Boston is also focused on addressing affordability and adoption challenges. The city has a large immigrant population, and has launched a Tech Goes Home program to ensure that city residents from all socioeconomic levels and backgrounds have the tools and basic technical skills to participate in a modern economy. As speaker Mike Lynch noted, broadband is a vital service, but it is a component of household budgets that did not exist 15 years ago, and can be a substantial expense. That is why the city advocates for maintained and strengthened federal support for important broadband subsidy programs such as Lifeline and E-Rate, which help get broadband to low-income households and community anchor institutions such as schools and libraries.
The City of Gaithersburg, situated in the Washington, DC, metropolitan area, has also focused on the challenge of increasing broadband adoption in all communities. While many residents in the community have access to high-speed broadband and subscribe at home, other residents do not see the value in either having a home connection or in supporting more wireless broadband infrastructure development within their communities.
Gaithersburg has conducted usage studies of how residents get online, and to what extent they use mobile versus wired or fixed wireless in-home connections, to conduct daily activities. The city found that many residents do not use their mobile devices on home wi-fi networks when they come home, increasing the demands on mobile networks and the need for network infrastructure densification.
Councilmember Mike Sesma noted that this presents an opportunity for wireless providers to educate consumers about their data usage and leveraging home wi-fi connections, and to come up with less-obtrusive infrastructure designs that blend into residential communities as mobile data usage increases. He also noted that more action is needed by the federal government on the issue of radiofrequency (RF) emissions safety.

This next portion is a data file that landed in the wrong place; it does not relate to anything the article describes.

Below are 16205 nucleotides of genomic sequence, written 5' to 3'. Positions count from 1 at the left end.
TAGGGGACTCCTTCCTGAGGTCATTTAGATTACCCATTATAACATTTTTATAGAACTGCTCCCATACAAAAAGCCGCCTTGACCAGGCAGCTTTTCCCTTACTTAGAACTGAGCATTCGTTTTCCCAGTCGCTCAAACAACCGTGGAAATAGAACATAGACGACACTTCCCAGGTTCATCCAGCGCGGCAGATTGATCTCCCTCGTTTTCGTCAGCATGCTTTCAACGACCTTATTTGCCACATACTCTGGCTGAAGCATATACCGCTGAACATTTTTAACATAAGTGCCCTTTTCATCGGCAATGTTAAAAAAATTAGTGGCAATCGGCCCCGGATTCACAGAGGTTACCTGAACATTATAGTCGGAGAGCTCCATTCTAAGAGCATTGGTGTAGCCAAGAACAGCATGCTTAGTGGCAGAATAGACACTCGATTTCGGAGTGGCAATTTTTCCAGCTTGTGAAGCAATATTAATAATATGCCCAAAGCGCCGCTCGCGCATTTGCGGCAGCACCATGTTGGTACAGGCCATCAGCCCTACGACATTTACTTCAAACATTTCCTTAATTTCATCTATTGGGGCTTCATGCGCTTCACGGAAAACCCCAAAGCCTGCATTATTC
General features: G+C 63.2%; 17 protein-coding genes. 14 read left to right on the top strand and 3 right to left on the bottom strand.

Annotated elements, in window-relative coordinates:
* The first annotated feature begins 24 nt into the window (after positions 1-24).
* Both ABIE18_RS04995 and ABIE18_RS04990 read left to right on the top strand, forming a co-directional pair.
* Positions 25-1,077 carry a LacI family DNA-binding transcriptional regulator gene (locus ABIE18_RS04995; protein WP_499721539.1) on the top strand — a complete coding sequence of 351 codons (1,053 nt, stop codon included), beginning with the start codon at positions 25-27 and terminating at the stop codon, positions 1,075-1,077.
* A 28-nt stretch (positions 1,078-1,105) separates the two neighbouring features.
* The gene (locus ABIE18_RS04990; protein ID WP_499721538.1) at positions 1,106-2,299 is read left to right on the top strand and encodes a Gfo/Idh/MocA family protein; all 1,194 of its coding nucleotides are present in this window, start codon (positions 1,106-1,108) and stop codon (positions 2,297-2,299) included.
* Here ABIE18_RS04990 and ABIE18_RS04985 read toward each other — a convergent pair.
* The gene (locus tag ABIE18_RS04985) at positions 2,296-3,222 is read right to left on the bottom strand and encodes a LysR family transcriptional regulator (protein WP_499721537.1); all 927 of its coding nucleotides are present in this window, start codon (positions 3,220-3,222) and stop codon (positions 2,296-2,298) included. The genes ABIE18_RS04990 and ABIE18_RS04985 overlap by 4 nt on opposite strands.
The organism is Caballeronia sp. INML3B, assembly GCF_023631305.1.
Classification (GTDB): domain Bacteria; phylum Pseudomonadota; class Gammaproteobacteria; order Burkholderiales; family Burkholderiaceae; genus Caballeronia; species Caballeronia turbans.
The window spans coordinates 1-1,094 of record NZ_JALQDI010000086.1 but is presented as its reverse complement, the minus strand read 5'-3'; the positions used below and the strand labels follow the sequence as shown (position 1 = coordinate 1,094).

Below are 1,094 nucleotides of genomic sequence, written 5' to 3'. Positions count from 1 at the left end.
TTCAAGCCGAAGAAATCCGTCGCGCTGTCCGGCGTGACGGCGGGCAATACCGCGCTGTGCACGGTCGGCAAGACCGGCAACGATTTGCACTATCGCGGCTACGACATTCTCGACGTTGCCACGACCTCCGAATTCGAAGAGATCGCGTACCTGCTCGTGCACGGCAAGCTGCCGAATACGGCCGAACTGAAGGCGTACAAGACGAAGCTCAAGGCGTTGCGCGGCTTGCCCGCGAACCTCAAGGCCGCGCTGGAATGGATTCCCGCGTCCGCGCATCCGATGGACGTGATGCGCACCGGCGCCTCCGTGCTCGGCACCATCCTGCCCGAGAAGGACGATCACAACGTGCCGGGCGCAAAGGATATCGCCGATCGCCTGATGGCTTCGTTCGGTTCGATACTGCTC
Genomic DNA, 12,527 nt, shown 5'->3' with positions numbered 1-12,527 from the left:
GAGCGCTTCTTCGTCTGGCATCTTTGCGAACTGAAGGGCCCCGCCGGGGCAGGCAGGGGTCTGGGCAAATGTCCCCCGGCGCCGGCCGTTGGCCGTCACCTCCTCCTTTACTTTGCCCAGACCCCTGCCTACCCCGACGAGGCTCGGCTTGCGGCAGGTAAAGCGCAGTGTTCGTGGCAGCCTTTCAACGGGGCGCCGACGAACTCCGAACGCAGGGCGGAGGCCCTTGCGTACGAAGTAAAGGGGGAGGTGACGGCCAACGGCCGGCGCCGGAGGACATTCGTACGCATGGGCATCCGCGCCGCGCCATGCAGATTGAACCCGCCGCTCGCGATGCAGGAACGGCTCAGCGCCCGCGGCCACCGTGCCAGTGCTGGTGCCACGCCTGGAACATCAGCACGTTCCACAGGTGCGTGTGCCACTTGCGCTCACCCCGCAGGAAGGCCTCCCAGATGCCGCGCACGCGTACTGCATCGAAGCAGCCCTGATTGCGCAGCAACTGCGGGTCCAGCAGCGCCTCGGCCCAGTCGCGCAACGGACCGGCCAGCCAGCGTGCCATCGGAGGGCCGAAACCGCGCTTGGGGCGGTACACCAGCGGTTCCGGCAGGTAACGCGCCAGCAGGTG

Current RF emissions safety standards are very old, and were developed when equipment was placed high on large cell towers. Now that residents are faced with more small cell deployment close to street level or homes, they are concerned about the safety of this equipment, and cities are not allowed to consider those concerns when making planning decisions about wireless facilities deployment. Federal inaction on this issue has exacerbated challenges in quickly deploying small cell networks.
These stories, along with so many others from across the country are critically important for Congressional leaders in Washington to hear and understand. Join us for the NLC Congressional City Conference in Washington, DC March 11-14 to share your city’s story, speak up for city priorities, and rebuild America’s infrastructure. Learn more at www.ccc.nlc.org/infrastructure.
About the author: Carolyn Berndt is the program director for infrastructure and sustainability on the NLC Federal Advocacy team. She leads NLC’s advocacy, regulatory and policy efforts on energy and environmental issues, including water infrastructure and financing, air and water quality, climate change and energy efficiency. Follow Carolyn on Twitter at @BerndtCarolyn.